Foley praised Letterman's ability to draw out candidness in people who don't want to discuss sensitive subjects, like the host did with once-stranded Chilean miner Edison Peña. Warned that Peña was struggling with post-traumatic stress disorder, Letterman eased into the conversation, securing Peña's trust before probing for specifics about his time underground -- all while conducting the interview via an interpreter.
"If you go back and look at the show, you see Dave very, very skillfully, very gently, open up some questions in the interview," Foley said. "He won a little more confidence from the guy going into the first commercial break, and then he was actually able to steer the questioning toward the topic that people waned to know, which is, 'What are your thoughts being stuck underground like that?' By the end of the segment, the guy got up and hugged Dave, and then he did his Elvis impersonation. So when I think, yes, we shot people out of cannons and we had Paul McCartney on the marquee and that beautiful tribute to Warren Zevon and all the Top 10 lists and the heart surgery and all that stuff -- that Chilean miner interview really sticks out for me. In lesser hands, it would have been nothing or a disaster."
Darlene Love's final Christmas performance (2014)
While hosting "Late Night" in 1986, Letterman mentioned to Paul Shaffer how much he adored "Christmas (Baby Please Come Home)." Shaffer recruited Darlene Love, who originated the song in 1963, to perform it on the show, and a holiday tradition was born. With the exception of the 2007 Writers' Strike, Love performed it every Christmas.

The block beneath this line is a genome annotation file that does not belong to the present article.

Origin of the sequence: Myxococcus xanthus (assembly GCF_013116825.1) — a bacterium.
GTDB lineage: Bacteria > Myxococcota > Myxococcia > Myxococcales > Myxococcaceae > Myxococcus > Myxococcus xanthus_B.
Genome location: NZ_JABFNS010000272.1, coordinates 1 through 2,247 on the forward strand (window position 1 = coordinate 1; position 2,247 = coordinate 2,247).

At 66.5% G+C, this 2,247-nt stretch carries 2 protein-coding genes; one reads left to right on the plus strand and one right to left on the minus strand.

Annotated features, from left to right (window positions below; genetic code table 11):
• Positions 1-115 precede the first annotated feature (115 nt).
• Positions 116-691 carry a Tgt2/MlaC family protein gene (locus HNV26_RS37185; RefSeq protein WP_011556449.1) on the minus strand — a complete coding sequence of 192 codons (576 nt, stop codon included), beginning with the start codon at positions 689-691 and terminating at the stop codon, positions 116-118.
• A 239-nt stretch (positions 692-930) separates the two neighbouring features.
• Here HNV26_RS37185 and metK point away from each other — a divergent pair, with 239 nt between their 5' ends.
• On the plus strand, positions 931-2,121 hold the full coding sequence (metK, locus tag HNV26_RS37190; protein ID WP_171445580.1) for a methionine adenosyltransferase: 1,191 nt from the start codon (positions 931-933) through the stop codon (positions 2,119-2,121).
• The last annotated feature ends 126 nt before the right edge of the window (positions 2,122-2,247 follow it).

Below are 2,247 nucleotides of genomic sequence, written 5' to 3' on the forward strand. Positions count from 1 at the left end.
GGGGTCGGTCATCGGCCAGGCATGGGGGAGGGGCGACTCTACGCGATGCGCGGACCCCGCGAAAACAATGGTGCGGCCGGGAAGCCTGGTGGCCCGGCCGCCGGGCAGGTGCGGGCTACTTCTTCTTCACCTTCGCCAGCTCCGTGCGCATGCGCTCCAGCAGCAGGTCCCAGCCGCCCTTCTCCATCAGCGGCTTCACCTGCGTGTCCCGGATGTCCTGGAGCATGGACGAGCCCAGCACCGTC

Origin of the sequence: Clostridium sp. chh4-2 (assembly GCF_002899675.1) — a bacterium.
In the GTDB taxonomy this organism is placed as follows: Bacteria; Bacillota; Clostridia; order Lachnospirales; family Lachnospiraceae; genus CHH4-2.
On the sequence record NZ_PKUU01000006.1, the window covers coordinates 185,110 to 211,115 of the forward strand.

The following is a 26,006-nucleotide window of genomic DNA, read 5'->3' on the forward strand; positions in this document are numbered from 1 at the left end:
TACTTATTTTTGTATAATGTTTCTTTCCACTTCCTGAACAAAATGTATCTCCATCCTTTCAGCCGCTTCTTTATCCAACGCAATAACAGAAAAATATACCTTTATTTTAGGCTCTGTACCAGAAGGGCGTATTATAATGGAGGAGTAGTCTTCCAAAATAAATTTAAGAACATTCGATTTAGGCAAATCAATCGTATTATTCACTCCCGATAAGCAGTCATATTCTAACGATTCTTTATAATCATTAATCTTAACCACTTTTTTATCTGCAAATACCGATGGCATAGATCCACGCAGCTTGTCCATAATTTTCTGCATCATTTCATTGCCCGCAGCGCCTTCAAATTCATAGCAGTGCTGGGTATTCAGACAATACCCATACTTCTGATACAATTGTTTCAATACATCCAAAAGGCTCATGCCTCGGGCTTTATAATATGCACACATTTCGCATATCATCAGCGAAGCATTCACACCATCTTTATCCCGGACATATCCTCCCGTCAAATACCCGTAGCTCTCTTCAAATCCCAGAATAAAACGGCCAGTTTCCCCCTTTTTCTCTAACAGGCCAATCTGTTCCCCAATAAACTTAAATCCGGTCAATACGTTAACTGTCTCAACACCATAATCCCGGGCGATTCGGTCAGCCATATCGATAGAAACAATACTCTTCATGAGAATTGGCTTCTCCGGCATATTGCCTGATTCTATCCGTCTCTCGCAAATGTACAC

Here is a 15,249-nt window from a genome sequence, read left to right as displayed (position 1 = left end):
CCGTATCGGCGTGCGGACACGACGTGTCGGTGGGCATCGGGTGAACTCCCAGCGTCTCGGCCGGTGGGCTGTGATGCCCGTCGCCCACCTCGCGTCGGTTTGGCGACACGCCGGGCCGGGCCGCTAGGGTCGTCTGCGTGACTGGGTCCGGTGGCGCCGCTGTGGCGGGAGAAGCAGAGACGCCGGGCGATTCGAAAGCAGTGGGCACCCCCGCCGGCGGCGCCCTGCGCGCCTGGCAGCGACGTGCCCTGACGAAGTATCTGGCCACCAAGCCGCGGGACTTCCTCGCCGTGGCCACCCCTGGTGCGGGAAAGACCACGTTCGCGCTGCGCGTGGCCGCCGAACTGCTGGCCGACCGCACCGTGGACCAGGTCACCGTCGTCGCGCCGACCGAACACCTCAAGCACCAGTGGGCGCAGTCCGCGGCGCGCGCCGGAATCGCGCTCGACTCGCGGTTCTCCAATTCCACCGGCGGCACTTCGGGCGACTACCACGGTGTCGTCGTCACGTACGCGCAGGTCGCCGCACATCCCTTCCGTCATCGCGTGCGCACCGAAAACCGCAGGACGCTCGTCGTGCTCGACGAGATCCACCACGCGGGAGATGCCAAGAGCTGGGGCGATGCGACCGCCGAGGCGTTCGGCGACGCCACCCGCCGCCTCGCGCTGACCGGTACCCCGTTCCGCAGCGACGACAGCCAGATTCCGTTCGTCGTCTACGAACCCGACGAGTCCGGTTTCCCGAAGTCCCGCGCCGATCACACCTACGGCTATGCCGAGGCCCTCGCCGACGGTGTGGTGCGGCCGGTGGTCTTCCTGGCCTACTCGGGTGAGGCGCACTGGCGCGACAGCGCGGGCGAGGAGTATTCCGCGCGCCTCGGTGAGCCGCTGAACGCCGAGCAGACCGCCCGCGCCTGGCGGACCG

"The song just got better every year," Foley said. "Paul Shaffer is a superior producer. I think everybody knows how funny he is and what a good musician he is; I don’t think people fully appreciate what a tremendous producer he is. He sunk his teeth into that Christmas number with Darlene Love, and every year it got a little more interesting: add a strings section, add some more horns, add a timpani, add new chart arrangements. He would add background singers, and we would try to catch up with him by enhancing the production value of it. It got bigger and bigger, but it always got better and better. There’s plenty of times in television when people double down and try to make something greater than it was the first time, and it doesn’t always measure up. In this case, it just got better every year. This year we threw everything we had at it. We put it at the center of the stage and we interjected a band, and Darlene always delivered. If you go back and look at the clip form this past year, I think that’s as good as it’s going to get. It was a very emotional time because even though it was almost six months ago, we all knew it was the last time we were going to get to do it, and that was a tough day."